“D-Waaaaade!” is how The Miami Herald quoted Whiteside. “I got more lobs when D-Wade was around. His IQ is amazing.
“I don’t know what we traded for him, but … come on back D-Wade. Great news for me — it’s great news in my eyes.”
To answer Whiteside’s question on personnel compensation, the Cleveland Cavaliers got a heavily protected (read: low) second-round pick in exchange for Wade, who left the Heat in a huff after the end of the 2015-16 season.
Wade spent his first 13 NBA seasons in Miami, but things have gone sour in his career since he departed the Magic City. His stay in Chicago with the Bulls was brief and brutal. And now the Cavs have dumped Wade as if he were just another scrub.
At age 36, Wade is no longer the dynamite shooting guard who once won championships. His scoring has gone down in each of the past three seasons, and he enters Friday averaging 11.2 points.
The Heat (29-26) enter Friday in their biggest slump of the season — a five-game losing streak. They certainly can use a boost from Wade, if indeed he has the legs left to provide one.
Meanwhile, Milwaukee (30-23) is in fifth place in the Eastern Conference, two spots and two games ahead of Miami. The Bucks are streaking in the opposite direction, entering on a three-game win streak.
The Bucks made a minor move earlier this week, acquiring center Tyler Zeller in a trade, sending Rashad Vaughn and a second-round pick to the Brooklyn Nets.
“Analytically, he’s a very good rebounder and an efficient scorer around the rim,” Bucks general manager Jon Horst told the Milwaukee Journal Sentinel. “He’s a floor-spacer who has recently shown he can shoot the corner 3.
“He’s a high-character guy who is not a short-term fix because he has a great contract for us for next year.”
Zeller will add to a pretty good situation in Milwaukee, where a new $524 million arena is set to open this fall and the team is pushing to host the NBA All-Star Game in 2022 or 2023. The All-Star Game hasn’t been held in Milwaukee since 1977.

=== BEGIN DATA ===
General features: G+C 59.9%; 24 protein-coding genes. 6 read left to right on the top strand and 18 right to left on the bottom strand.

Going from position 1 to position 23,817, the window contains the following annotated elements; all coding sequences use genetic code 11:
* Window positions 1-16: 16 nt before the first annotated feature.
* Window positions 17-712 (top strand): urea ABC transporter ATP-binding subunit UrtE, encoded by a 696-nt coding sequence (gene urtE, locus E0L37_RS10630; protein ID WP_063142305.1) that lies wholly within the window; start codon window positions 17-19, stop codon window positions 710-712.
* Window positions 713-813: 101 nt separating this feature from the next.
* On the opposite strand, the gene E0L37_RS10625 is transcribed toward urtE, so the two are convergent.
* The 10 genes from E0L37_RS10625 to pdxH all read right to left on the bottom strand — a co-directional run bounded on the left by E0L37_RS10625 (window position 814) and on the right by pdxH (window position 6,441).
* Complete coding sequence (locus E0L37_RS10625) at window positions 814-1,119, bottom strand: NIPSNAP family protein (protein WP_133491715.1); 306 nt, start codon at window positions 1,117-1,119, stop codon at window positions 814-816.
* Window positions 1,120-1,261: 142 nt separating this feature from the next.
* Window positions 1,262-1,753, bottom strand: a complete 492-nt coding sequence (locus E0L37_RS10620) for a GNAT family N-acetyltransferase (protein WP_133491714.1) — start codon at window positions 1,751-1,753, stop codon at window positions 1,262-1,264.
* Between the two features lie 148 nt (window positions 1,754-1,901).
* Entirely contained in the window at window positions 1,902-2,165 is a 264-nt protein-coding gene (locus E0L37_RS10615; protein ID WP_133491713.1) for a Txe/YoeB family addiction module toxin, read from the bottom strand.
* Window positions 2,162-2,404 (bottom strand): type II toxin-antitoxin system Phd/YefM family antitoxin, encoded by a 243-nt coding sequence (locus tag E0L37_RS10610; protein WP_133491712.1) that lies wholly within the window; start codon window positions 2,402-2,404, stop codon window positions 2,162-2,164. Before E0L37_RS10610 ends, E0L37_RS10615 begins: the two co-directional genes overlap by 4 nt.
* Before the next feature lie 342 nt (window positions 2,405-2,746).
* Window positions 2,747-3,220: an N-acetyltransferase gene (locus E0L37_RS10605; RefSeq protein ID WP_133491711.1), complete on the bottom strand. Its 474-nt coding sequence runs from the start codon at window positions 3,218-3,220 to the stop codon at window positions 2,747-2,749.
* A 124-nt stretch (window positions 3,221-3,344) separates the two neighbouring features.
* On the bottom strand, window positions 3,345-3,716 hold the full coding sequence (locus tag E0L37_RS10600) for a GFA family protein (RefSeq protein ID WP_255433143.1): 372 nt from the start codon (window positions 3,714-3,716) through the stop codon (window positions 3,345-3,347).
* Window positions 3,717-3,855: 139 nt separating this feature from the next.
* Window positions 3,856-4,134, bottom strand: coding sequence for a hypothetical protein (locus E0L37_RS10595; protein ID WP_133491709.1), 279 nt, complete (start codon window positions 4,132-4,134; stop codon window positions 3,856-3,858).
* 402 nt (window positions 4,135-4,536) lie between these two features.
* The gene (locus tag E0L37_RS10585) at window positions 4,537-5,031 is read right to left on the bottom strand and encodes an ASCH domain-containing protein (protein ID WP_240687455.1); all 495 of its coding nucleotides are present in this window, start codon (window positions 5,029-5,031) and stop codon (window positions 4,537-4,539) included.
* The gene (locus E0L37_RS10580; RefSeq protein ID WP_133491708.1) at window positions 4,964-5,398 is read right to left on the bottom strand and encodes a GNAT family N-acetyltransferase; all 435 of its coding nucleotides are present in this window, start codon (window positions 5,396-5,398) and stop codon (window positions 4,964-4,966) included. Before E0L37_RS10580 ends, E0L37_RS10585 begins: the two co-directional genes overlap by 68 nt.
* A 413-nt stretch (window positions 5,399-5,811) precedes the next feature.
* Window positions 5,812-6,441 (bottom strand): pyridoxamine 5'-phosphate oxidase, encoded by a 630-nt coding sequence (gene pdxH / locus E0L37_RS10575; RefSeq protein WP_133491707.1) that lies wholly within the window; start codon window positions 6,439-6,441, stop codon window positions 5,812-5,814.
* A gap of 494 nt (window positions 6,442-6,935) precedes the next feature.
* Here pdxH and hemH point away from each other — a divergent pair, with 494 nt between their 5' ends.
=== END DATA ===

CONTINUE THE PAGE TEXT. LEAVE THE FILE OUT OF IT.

In addition to the new arena, the Bucks are brimming with pride over the play of All-Star point forward Giannis “Greek Freak” Antetokounmpo, the Eastern Conference’s second-leading vote-getter — behind Lebron James. Antetokounmpo is the first Bucks player to land consecutive All-Star starts since Marques Johnson in 1980.
But the Greek Freak is not the only standout on this Bucks team. Khris Middleton, who is in his sixth NBA season, is having a breakout campaign. He is averaging career bests in points (20.1), rebounds (5.3) and assists (4.2).
Middleton produced a triple-double last month and had a career-high 43 points in a November game. He is also fourth in the NBA in minutes played this season.
It’s not all peaches and cream for the Bucks, however. Backup point guard Matthew Delavedova sprained his right ankle against the Nets on Sunday, and he is expected to miss about one month.
Delavedova is the second Bucks point guard to go down within a four-day span as Malcolm Brogdon (torn left quad) will miss up to eight weeks. Bucks forward John Henson (hamstring) is day to day.